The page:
by Kate Iverson
For those of you who were hip to the Minneapolis art scene in the mid-2000s, the name Isaac Arvold likely rings a bell. The lovable young painter created signature character-driven works that fell somewhere between fine art, street art, and comic art. Filled with vivid colors and edged with a fine-lined illustrative style, Arvold’s poppy, whimsical world was and continues to be all his own.
I first met Isaac somewhere around 2005, just as a fresh art movement seemed to be bubbling up in the Twin Cities. Alongside local contemporaries such as Ben Olson, Drew Peterson, Eric Inkala, Keiko Yagashita, Jennifer Davis, and Broken Crow, Arvold flourished. He collaborated. He created. He allowed his work to evolve continuously–which is something many artists struggle with. And eventually, he left Minneapolis for New York, a move that seems to be the next step for many talented Midwesterners.
Arvold’s “homecoming” exhibit, “Second Hand Emotion” at CO Exhibitions, is ridiculously ambitious, wildly creative, and definitely collaborative (just ask the many tattoo artists, bakers, shoe-makers, and video artists who are involved with the project). The exhibit is based on the concept of three lost sketchbooks that contained years worth of illustrative work; a visual diary of sorts which followed the artist through relationship woes, his transition to New York, and even a lengthy stint on tour with Rhymesayers and famed Minneapolis hip hop crew, Atmosphere. In essence, Second Hand Emotion is an exhibit full of nostalgia, re-creation and, perhaps most importantly, re-invention.
Revisiting scans and photos of his lost work, Arvold was able to craft a sort of abstract narrative to the past few years of his life, each canvas representing different piece of the puzzle. Wispy flourishes, grand brush strokes, delicate illustrations, hidden messages, quirky characters and the like all seem to speak to Arvold’s humor, memories, and his signature style. At the same time, however, the semblance of the exhibit conveys a freshness and a sense of new beginning for the artist. Sometimes, as the saying goes, you just need to get it out of your system–and that’s exactly what Arvold did with Second Hand Emotion. It just happened to come out in a big, beautiful way.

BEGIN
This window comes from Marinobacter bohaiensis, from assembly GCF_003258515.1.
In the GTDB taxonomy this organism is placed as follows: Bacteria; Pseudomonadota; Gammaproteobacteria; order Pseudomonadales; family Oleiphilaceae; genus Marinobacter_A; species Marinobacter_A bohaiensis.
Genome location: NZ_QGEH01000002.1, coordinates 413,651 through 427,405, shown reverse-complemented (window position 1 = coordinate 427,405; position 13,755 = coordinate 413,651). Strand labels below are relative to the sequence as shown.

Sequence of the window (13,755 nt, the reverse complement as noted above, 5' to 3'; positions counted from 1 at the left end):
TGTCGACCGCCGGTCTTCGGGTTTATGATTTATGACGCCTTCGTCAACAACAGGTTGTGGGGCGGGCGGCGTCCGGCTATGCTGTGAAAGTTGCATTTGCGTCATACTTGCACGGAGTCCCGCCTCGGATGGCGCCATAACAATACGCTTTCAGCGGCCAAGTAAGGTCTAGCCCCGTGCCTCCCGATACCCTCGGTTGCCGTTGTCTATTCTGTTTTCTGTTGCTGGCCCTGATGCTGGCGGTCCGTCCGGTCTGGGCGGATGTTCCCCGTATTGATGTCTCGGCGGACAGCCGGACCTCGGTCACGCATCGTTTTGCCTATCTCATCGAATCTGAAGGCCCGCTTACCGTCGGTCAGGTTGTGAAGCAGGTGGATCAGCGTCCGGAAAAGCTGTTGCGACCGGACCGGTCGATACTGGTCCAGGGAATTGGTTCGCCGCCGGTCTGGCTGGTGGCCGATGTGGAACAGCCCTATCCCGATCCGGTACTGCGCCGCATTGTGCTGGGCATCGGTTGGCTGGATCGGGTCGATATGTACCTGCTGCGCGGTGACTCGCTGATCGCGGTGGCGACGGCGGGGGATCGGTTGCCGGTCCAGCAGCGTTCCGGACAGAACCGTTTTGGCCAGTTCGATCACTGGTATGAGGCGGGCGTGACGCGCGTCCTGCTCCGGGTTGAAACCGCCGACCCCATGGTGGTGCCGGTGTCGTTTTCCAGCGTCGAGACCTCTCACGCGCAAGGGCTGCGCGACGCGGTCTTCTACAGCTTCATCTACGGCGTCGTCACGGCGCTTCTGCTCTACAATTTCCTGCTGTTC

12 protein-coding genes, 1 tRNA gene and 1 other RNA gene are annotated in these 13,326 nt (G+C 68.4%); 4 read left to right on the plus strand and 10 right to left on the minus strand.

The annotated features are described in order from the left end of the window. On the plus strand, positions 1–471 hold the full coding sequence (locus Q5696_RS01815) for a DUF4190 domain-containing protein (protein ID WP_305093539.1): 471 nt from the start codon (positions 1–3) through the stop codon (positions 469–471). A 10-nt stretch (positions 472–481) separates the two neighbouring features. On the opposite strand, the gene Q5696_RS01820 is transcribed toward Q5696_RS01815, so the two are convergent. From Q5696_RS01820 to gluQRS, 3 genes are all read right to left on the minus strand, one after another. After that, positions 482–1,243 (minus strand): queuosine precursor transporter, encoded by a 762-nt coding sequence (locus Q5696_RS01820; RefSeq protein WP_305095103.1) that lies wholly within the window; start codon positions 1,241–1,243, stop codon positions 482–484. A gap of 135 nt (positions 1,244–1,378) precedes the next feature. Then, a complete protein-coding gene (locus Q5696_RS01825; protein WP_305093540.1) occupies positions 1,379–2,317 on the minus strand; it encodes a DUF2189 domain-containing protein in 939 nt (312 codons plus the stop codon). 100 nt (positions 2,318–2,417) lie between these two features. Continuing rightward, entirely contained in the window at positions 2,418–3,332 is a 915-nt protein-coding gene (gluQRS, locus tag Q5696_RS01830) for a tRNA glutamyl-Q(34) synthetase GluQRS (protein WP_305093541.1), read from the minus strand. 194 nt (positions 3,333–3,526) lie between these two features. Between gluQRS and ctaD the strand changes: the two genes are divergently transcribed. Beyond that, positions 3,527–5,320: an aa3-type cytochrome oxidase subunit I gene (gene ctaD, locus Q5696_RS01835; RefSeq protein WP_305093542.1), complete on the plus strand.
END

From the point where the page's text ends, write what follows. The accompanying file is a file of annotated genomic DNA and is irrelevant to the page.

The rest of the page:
Seeing Isaac come full circle from a scrappy young artist living in Minneapolis to the fluent, idea-driven painter and illustrator he is today is especially touching to me personally. When we were both early in our careers I had the pleasure of hosting Isaac’s work on a single wall at my old gallery, Density, during a long-ago Art-A-Whirl weekend. This past Saturday, I had the immense pleasure of hosting him again in a much larger sense (along with my partners at Permanent ADG and Burlesque of North America) at our Northeast gallery, CO Exhibitions. To say Arvold has come a long way from that small wall of brightly hued, resin-coated works at Density to the large-scale, concept-based exhibition at CO is an understatement–and I expect this is just the tip of the iceberg.
Isaac Arvold: Second Hand Emotion runs through Sunday, May 20th. With special extended hours over Art-A-Whirl Weekend, May 18th-20th (keep your eyes peeled for info on CO’s sure-to-be-epic AAW party on the 19th). Regular Gallery Hours: Noon-5pm, Monday-Saturday. For more info visit www.coexhibitions.com.
Kate Iverson is former Editor-in-Chief of l’étoile and will periodically grace our pages as a guest arts writer.